• Junot Diaz's new collection, This Is How You Lose Her, is a collection of linked narratives about love - passionate love, illicit love, dying love, maternal love - told through the lives of New Jersey Dominicans, as they struggle to find a point where their two worlds meet. In prose that is endlessly energetic and inventive, tender and funny, it lays bare the infinite longing and inevitable weaknesses of the human heart. Most of all, these stories remind us that the habit of passion always triumphs over experience and that 'love, when it hits us for real, has a half-life of forever.'

  • Anglais Drown

    Diaz Junot

    Originally published in 1997, Drown instantly garnered terrific acclaim. Moving from the barrios of the Dominican Republic to the struggling urban communities of New Jersey, these heartbreaking, completely original stories established Díaz as one of contemporary fiction's most exhilarating new voices.'There's a new excitement in Drown, the fierce, sharp-edged, painful stories of a young Dominican-American writer, Junot Díaz: a dazzling talented first book'. Hermione Lee, Independent on Sunday, Books of the Year'A voice so original and compelling as to reach far beyond his immediate environment. It has put Díaz at the forefront of American writing'. GQ'He has that rare gift of delineating a recognizable trademark world of his own with just a few deft strokes'. Guardian'Wrings the heart with finely calibrated restraint'. New York Times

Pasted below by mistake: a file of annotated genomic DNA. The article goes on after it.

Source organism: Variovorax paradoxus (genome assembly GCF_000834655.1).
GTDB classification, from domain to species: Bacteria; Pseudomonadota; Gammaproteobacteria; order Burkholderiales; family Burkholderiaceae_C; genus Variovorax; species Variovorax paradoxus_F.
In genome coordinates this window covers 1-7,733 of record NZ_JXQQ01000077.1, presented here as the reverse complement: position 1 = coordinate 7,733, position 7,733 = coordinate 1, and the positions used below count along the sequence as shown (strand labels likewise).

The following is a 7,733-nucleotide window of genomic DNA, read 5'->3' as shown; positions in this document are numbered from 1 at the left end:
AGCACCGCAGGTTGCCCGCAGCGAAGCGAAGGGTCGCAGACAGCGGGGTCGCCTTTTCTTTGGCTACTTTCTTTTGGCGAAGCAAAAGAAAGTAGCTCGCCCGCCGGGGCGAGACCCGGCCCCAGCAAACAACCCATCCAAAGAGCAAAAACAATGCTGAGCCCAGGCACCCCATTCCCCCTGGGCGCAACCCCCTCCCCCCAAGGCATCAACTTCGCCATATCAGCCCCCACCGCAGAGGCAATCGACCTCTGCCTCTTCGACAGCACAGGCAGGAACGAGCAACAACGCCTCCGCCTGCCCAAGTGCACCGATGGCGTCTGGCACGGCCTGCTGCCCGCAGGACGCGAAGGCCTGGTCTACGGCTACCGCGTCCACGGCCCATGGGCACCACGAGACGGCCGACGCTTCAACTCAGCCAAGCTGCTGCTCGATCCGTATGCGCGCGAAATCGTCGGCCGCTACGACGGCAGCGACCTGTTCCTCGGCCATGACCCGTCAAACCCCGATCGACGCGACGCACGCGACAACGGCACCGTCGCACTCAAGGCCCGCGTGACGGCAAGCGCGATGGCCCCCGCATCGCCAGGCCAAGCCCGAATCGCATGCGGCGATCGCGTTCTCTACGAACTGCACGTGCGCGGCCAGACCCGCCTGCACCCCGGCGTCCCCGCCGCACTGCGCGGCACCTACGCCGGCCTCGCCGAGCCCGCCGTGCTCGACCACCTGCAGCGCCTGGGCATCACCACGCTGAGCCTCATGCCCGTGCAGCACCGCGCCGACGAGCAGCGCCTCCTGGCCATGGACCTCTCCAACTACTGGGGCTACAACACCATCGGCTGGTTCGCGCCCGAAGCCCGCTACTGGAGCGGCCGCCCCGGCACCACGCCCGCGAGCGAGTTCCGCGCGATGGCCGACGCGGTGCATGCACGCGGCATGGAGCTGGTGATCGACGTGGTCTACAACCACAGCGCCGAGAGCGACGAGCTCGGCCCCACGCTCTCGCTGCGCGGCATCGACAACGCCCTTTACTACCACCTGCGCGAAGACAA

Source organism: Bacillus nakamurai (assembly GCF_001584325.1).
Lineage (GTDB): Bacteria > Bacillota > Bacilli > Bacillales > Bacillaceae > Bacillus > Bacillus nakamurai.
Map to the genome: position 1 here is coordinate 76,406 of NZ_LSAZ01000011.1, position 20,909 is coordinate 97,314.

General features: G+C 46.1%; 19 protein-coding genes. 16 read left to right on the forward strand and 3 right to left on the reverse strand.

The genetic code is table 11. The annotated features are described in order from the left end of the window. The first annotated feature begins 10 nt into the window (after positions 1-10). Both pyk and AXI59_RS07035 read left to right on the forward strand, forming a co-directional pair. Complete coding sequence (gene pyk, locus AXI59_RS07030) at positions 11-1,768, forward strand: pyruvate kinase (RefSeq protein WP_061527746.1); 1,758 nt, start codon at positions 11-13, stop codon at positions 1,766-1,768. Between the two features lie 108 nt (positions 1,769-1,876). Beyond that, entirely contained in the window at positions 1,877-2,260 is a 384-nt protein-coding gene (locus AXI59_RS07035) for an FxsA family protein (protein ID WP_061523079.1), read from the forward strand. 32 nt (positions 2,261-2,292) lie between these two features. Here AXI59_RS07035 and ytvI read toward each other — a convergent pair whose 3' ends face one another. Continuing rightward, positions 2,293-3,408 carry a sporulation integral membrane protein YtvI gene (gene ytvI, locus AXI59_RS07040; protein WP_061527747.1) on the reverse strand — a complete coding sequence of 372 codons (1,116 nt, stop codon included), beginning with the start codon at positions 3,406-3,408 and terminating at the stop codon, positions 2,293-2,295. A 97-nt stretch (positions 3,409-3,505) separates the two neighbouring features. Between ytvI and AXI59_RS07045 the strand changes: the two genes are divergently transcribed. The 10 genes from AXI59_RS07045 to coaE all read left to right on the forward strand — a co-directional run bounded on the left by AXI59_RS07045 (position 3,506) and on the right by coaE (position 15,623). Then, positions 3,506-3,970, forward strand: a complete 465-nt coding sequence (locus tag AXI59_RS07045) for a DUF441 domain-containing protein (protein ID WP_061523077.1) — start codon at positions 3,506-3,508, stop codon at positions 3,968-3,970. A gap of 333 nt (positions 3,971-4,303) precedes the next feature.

• Things have never been easy for Oscar. A ghetto nerd living with his Dominican family in New Jersey, he's sweet but disastrously overweight. He dreams of becoming the next J.R.R. Tolkien and he keeps falling hopelessly in love. Poor Oscar may never get what he wants, thanks to the Fukú - the curse that has haunted his family for generations. With dazzling energy and insight Díaz immerses us in the tumultuous lives of Oscar; his runaway sister Lola; their beautiful mother Belicia; and in the family's uproarious journey from the Dominican Republic to the US and back. Rendered with uncommon warmth and humour, The Brief Wondrous Life of Oscar Wao is a literary triumph, that confirms Junot Díaz as one of the most exciting writers of our time.

  • Pulitzer Prize-winner Junot Díazs first book, Drown, established him as a major new writer with the dispassionate eye of a journalist and the tongue of a poet (Newsweek). His first novel, The Brief Wondrous Life of Oscar Wao, was named #1 Fiction Book of the Year by Time magazine and spent more than 100 weeks on the New York Times bestseller list, establishing itself with more than a million copies in print as a modern classic. In addition to the Pulitzer, Díaz has won a host of major awards and prizes, including the National Book Critics Circle Award, the PEN/Malamud Award, the PEN/O. Henry Prize, the Dayton Literary Peace Prize, and the Anisfield-Wolf Award.
    ;
    Now Díaz turns his remarkable talent to the haunting, impossible power of love obsessive love, illicit love, fading love, maternal love. On a beach in the Dominican Republic, a doomed relationship flounders. In the heat of a hospital laundry room in New Jersey, a woman does her lovers washing and thinks about his wife. In Boston, a man buys his love child, his only son, a first baseball bat and glove. At the heart of these stories is the irrepressible, irresistible Yunior, a young hardhead whose longing for love is equaled only by his recklessness--and by the extraordinary women he loves and loses: artistic Alma; the aging Miss Lora; Magdalena, who thinks all Dominican men are cheaters; and the love of his life, whose heartbreak ultimately becomes his own. In prose that is endlessly energetic, inventive, tender, and funny, the stories in the New York Times-Bestselling;This Is How You Lose Her lay bare the infinite longing and inevitable weakness of the human heart. They remind us that passion always triumphs over experience, and that the half-life of love is forever.